University of Iowa to break ground on $50 million art museum
IOWA CITY, Iowa (AP) — After 11 years without a home for its art collection, the University of Iowa announced a groundbreaking ceremony for a new art museum building at 3 p.m. on June 7 in Gibson Square Park.
The $50 million project represents the final structure to be rebuilt since the university started reconstructing what was lost in the 2008 flood, according to a release.
Construction of the museum is scheduled to start this fall and the university hopes to celebrate its opening in 2022.
“It feels fantastic,” Stanley Museum of Art Director Lauren Lessing told the Iowa City Press-Citizen while sitting in the office of the Old Musem of Art, the university’s original museum building completed in 1969.
She recalled watching a broadcast of the 2008 flood showing images of students picking up sandbags with a gloomy outlook predicted for the university’s future.
Years later, after seeing the energy put into keeping the museum alive despite the challenges, she said it almost feels like they’re the ones lifting those sandbags.
Since the museum safely removed its collection 11 years ago, the institution has displayed pieces in museums across Iowa and around the globe.
The university’s most well-known painting, Jackson Pollack’s Mural, for example, has been to the Getty Conservation Institute in Los Angeles and to museums in Italy, Germany and England as well as the Figge Art Museum in Davenport.
The Iowa Memorial Union has also maintained a space for a small percentage of the museum’s artwork, but the majority of the collection is being stored in several locations.
“It’s been a long wait, but in just a few years we will be able to bring the Stanley’s world-class collections home to support the education of UI students and to enrich the lives of people across our state,” she said.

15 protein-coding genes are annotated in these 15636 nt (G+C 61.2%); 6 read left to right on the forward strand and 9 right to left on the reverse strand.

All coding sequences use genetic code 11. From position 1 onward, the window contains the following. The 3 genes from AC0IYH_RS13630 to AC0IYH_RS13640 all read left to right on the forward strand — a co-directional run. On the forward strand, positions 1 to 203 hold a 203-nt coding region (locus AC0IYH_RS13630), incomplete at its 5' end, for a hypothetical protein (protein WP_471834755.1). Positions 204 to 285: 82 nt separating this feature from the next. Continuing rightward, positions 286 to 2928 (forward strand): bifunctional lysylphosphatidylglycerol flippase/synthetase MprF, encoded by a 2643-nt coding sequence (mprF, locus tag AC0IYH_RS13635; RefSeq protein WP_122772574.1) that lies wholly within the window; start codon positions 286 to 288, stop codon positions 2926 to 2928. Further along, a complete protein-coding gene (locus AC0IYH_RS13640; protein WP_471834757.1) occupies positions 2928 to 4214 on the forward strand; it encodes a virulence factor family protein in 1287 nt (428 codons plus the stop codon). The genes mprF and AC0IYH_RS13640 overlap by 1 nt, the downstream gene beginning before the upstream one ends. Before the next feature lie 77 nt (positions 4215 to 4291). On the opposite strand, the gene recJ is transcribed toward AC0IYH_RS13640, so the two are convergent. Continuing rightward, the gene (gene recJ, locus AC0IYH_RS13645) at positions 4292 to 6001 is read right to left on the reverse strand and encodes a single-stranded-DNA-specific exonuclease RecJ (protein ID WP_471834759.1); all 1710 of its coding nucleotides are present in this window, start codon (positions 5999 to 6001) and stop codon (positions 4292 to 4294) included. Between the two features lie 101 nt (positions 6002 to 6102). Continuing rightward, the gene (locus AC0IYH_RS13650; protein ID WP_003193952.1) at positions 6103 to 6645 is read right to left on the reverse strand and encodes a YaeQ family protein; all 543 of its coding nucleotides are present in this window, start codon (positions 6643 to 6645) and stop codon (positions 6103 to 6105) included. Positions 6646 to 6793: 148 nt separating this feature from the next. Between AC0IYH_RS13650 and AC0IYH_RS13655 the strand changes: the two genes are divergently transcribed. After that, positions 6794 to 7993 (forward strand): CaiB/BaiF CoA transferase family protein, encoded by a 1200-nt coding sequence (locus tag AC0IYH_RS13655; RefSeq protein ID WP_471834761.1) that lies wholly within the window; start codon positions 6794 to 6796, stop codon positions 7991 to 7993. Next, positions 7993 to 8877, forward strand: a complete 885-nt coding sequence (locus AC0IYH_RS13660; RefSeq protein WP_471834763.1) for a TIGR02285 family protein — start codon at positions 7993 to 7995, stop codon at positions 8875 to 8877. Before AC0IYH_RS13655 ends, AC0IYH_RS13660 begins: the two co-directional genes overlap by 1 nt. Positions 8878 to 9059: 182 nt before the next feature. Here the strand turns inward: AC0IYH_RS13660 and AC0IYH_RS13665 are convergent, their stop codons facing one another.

There are several aspects Lessing is particularly excited about, in addition to the building itself. First, the new museum will have space to store its entire collection, and secondly, it will be designed to serve the needs of a 21st-century art museum.
“The old building was designed as a jewel box,” Lessing said. “The new space will be a laboratory and a social space.”
Although the old building is about 72,000 square feet, bigger than the new building’s 60,000 square feet, it wasn’t built to hold events for teaching, performance and engagement.
The director said museum staff is seeking ways to connect with organizations such as Film Scene, local schools and other museums such as the Figge.
As for engagement, It will offer the ability for people to request to see any item they’re interested in. For example, Lessing said if someone was interested in artist Grant Wood’s drawings, they could make an appointment to have them taken out of storage and view them.
“It’s art that belongs to every citizen here,” she said. “And we work for them.”
The museum continues fundraising for its new structure and has committed to raising half of the $50 million total. The other half will be funded by University of Iowa Facility Corporation Bonds.
Richard and Mary Jo Stanley, of Muscatine, donated $10 million to the project in December of 2017, a gift which the museum honored with the renaming of the institution.
With donations from more than 344 donors, it’s raised $20 million so far. Lessing said she’s confident the museum will raise their half in time.
Information from: Iowa City Press-Citizen, http://www.press-citizen.com/